Our story is not unique; there are countless husband-wife duos operating medical practices around the country. In fact, both of our parents and my husband’s grandparents on both sides were business partners in medicine. However, the 1950s-1990s were very different from the current political-medical landscape. The extreme constraints on cash and difficult reimbursement process (familiar to anyone who tries to get paid for providing medical care) pushed us to deploy a number of strategies to develop a repeatable and scalable business model—strategies that create a magic intersection between the high cost of growth/expansion and the revenues we need and expect to stay in business. 

    Thankfully, we have exited the startup circus period when the company had very little in the way of policy, procedure, and process. Throughout the last six years, we have been a team of “do what it takes” and “all hands on deck.” From what I understand, most startups die in this phase. At times we’ve felt wounded, but near death? Never. 

    Founded in 2010, we entered rapid growth in 2012, going from one small clinic in Pueblo, Colo., to five sites in two states. We now have seven clinics in two states, a full-scale management company with a centralized headquarters in Colorado Springs, Colo., and an independent retail company for medical and athletic compression socks and stockings. We are understaffed at 50+ employees and working hard to fill the gaps while at the same time achieving positive cash flow and management of the debt we’ve accumulated through all of this visionary growth. 

    As we’ve expanded, the casual family atmosphere and “do what it takes” culture of the past became chaotic and ineffective, and it was difficult to understand for anyone new coming on board. We are now diligent with managing expenses and placing culture, training, processes, and procedures, including boring things like producing an HR manual, marketing plans, expense reports, branding guidelines, etc., as priority.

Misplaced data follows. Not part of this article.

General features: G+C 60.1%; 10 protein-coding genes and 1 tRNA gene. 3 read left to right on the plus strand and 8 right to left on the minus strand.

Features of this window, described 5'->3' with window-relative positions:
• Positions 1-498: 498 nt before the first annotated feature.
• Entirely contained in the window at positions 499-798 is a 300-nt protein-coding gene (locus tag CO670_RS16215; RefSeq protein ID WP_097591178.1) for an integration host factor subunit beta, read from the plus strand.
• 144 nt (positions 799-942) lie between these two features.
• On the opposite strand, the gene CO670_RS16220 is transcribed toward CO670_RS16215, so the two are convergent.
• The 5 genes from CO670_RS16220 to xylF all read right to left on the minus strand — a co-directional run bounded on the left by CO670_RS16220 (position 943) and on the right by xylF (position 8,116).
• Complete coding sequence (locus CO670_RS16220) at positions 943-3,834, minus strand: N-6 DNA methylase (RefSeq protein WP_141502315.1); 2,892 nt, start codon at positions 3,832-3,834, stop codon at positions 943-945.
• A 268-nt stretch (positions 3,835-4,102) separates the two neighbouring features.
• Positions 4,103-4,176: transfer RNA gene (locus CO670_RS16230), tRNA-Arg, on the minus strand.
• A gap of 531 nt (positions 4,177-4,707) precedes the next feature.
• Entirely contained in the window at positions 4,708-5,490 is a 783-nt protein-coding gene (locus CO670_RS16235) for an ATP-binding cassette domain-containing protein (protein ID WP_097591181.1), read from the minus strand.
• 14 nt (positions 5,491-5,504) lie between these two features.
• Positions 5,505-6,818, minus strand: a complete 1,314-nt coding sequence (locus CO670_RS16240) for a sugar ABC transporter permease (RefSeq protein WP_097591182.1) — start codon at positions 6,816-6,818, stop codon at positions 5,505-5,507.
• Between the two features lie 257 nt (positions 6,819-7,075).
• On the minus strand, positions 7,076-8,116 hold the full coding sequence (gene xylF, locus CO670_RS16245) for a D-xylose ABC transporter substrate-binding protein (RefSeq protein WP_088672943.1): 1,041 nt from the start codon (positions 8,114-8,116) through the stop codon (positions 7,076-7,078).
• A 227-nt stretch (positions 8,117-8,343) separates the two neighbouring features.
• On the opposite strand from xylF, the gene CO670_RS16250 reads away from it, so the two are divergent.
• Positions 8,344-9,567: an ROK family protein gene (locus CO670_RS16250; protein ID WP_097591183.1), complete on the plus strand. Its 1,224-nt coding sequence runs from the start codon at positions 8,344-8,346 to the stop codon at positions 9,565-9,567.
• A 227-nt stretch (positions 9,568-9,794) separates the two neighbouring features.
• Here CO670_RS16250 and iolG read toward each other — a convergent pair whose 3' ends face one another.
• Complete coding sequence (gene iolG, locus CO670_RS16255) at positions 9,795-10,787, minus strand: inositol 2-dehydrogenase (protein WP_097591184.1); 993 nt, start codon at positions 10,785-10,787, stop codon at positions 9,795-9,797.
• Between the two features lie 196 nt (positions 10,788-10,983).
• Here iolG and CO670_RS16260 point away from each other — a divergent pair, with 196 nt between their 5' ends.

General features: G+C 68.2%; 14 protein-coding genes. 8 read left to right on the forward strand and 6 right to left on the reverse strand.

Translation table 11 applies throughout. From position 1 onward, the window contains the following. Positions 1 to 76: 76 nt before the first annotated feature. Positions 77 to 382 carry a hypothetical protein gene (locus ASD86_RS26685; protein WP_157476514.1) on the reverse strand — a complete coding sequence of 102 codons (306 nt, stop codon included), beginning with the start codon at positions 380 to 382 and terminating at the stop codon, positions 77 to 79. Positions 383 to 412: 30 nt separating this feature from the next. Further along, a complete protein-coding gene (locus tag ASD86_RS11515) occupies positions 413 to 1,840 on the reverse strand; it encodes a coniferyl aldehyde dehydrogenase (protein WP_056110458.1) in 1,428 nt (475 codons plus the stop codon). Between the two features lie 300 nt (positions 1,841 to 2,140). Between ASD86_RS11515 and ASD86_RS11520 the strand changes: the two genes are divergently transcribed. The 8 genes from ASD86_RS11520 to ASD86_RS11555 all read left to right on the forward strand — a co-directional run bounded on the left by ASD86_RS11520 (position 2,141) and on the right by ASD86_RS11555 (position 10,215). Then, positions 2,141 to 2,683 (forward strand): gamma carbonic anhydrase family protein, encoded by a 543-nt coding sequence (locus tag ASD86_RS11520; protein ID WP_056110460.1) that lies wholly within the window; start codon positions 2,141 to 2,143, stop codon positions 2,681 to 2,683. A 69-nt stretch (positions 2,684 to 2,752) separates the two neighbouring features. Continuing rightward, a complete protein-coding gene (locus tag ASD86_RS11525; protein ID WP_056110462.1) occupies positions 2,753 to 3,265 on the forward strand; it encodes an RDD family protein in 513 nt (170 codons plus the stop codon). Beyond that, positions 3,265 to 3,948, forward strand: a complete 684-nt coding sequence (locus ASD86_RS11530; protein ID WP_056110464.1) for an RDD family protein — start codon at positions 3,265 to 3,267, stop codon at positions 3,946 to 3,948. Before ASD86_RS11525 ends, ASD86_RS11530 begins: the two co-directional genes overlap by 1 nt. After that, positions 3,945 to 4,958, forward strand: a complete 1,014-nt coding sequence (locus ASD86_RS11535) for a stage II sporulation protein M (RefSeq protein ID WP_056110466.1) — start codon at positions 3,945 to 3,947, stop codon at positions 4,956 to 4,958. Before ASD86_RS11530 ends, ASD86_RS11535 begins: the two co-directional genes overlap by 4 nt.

Another challenge for me is to remain true to myself and my children while at the same time meeting the expectations of corporate America. There is expected nuance to handling emotions, negotiations, and general business that I’ve had to adjust to. 

    That said, as owners of this business, having the ability to work as a team, and to think creatively and independently has worked well for us. Conditions on the front lines of our business change rapidly, and we felt a detailed business plan felt irrelevant or restrictive because opportunistic growth is our style. Conforming to the “grown up” rules and regulations expected of a mature business is a welcome challenge. Now we lead our small company of the past into the big company of the future with the training, hiring standards, operating processes, compensation and benefits, and financial savvy while at the same time engineering a culture that values our secret sauce: Our people and our brand. 

    How are these challenges similar or different from your experiences in the business of healthcare? 

    Erin Reilly Gibbs, along with her husband, Dr. Gordon Gibbs, is the co-founder of three businesses: American Vein & Vascular Institute, American Vein & Vascular Institute Practice Management, and The Compression Center. 

  • About HERe

    The HERe initiative is an effort that aims to inspire not only women but men invested in the professional development of women leaders in the health care field with the tools and resources they need to succeed. We hope to inspire one another, learn together, and connect with colleagues across the industry.